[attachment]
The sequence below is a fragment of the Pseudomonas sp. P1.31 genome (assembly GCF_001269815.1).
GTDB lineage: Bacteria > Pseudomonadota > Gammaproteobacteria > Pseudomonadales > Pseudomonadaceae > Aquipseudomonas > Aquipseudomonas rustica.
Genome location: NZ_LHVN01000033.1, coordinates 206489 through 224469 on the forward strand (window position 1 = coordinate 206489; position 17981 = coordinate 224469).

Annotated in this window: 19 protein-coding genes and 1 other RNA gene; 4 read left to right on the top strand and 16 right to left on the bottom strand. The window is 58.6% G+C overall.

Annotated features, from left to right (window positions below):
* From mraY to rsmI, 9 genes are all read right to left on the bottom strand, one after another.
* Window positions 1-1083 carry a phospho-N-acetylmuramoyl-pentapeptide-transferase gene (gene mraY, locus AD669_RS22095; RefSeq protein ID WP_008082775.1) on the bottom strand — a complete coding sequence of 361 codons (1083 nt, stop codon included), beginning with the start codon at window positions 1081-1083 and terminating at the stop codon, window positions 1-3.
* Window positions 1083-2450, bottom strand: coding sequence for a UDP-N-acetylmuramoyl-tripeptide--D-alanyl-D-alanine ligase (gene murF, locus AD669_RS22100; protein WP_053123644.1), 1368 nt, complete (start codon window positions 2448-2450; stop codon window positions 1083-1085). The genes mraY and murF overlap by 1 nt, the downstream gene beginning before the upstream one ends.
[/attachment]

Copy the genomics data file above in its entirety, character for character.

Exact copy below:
The sequence below is a fragment of the Pseudomonas sp. P1.31 genome (assembly GCF_001269815.1).
GTDB lineage: Bacteria > Pseudomonadota > Gammaproteobacteria > Pseudomonadales > Pseudomonadaceae > Aquipseudomonas > Aquipseudomonas rustica.
Genome location: NZ_LHVN01000033.1, coordinates 206489 through 224469 on the forward strand (window position 1 = coordinate 206489; position 17981 = coordinate 224469).

Annotated in this window: 19 protein-coding genes and 1 other RNA gene; 4 read left to right on the top strand and 16 right to left on the bottom strand. The window is 58.6% G+C overall.

Annotated features, from left to right (window positions below):
* From mraY to rsmI, 9 genes are all read right to left on the bottom strand, one after another.
* Window positions 1-1083 carry a phospho-N-acetylmuramoyl-pentapeptide-transferase gene (gene mraY, locus AD669_RS22095; RefSeq protein ID WP_008082775.1) on the bottom strand — a complete coding sequence of 361 codons (1083 nt, stop codon included), beginning with the start codon at window positions 1081-1083 and terminating at the stop codon, window positions 1-3.
* Window positions 1083-2450, bottom strand: coding sequence for a UDP-N-acetylmuramoyl-tripeptide--D-alanyl-D-alanine ligase (gene murF, locus AD669_RS22100; protein WP_053123644.1), 1368 nt, complete (start codon window positions 2448-2450; stop codon window positions 1083-1085). The genes mraY and murF overlap by 1 nt, the downstream gene beginning before the upstream one ends.